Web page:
Monday, August 24, 2009

Technical Theater for Nontechnical People

From Library Journal
Two under-appreciated theatrical specialties, technical production for the novice and audience development, take center stage in these two thorough works. With hundreds of production/design/technical credits behind him, Campbell has written what will certainly become a standard introductory text on technical theater. All facets of production are clearly explained in jargon-free prose, and unfamiliar terms are highlighted and defined in an appended glossary. In addition to separate chapters on the more traditional elements of technical theater (lights, sound, scenery, properties), Campbell gives equal weight to the venue, design, stage management, corporate theater, and checklists. As valuable as this comprehensive manual is for the neophyte, experienced techies will also benefit from its common sense. Everyone involved with theater should have acces to this most welcome text. Stage Directions, "the practical magazine of theater," is to the theater community what the U*N*A*B*A*S*H*E*D Librarian is to librarians. This guide to cultivating and retaining an audience, the most perplexing and financially significant problem facing every theater, is the latest entry in Heinemann's "Stage Directions" series, compiled mostly from previously published articles in the magazine. This practical compendium, arranged in three sections, addresses how to attract and retain a constituency and profiles several theaters that have been successful in both areas. A more focused and audience-specific work, this title will be of value to theater administrators and marketers as well as smaller theater groups seeking practical and empirically tested ideas and solutions.ABarry X. Miller, Austin P.L., TX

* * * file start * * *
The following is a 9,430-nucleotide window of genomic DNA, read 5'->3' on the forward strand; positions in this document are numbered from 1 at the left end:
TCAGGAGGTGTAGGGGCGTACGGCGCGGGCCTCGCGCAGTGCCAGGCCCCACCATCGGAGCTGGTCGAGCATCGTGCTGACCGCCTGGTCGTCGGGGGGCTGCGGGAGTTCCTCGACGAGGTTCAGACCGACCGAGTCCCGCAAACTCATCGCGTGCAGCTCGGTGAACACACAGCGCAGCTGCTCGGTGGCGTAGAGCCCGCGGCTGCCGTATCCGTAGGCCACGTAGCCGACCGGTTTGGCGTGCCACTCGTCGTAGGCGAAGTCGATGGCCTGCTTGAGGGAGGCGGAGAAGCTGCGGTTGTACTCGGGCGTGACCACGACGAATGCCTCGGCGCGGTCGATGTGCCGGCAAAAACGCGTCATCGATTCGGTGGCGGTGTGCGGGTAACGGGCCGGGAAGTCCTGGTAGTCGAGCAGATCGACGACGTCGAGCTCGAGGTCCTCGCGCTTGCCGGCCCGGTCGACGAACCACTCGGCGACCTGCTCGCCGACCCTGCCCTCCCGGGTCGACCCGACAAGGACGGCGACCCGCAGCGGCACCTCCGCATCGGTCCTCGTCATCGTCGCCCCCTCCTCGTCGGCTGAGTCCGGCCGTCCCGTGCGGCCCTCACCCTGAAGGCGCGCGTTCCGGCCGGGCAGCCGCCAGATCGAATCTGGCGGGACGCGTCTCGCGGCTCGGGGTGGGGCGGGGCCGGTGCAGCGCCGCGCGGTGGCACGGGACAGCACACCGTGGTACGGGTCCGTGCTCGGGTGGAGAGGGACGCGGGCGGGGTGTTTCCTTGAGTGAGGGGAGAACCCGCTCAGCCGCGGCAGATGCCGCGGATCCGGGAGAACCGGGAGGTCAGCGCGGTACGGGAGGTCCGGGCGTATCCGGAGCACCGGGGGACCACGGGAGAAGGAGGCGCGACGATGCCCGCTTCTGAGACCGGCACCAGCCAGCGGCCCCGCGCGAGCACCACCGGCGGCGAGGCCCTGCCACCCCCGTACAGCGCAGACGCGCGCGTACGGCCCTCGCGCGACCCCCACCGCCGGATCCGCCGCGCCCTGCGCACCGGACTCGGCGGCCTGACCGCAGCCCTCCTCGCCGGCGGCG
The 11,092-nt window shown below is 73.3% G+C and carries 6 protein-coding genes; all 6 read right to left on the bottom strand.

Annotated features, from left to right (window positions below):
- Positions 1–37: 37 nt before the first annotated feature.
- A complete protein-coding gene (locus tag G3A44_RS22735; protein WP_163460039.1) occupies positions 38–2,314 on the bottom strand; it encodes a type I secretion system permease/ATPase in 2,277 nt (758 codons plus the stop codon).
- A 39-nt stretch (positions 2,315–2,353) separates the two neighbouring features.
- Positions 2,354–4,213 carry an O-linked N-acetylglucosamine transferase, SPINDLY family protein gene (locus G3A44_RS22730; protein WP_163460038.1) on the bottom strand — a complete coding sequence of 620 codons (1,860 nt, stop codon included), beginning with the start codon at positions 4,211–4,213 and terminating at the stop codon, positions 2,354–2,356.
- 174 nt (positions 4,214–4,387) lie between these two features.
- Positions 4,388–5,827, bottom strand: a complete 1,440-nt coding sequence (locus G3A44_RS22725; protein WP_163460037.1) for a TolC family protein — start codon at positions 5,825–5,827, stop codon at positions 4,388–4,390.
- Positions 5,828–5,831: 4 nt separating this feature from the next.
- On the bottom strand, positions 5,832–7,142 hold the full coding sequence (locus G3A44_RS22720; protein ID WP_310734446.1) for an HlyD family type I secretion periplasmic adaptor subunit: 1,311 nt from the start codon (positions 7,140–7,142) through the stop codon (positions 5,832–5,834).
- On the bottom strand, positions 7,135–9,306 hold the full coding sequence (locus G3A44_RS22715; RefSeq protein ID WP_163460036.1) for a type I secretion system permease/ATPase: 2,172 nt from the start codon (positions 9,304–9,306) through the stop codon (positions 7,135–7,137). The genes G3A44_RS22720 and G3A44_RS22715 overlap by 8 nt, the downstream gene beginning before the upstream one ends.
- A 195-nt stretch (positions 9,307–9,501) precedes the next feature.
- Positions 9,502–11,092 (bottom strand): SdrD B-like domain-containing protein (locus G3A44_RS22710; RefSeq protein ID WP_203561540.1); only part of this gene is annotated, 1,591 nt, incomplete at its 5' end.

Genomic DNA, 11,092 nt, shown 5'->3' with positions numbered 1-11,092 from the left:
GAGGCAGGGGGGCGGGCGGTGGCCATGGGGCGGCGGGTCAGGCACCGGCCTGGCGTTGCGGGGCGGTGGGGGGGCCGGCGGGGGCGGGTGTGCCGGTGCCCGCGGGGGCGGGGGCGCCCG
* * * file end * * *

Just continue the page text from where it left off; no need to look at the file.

Copyright 1999 Reed Business Information, Inc. --This text refers to an out of print or unavailable edition of this title.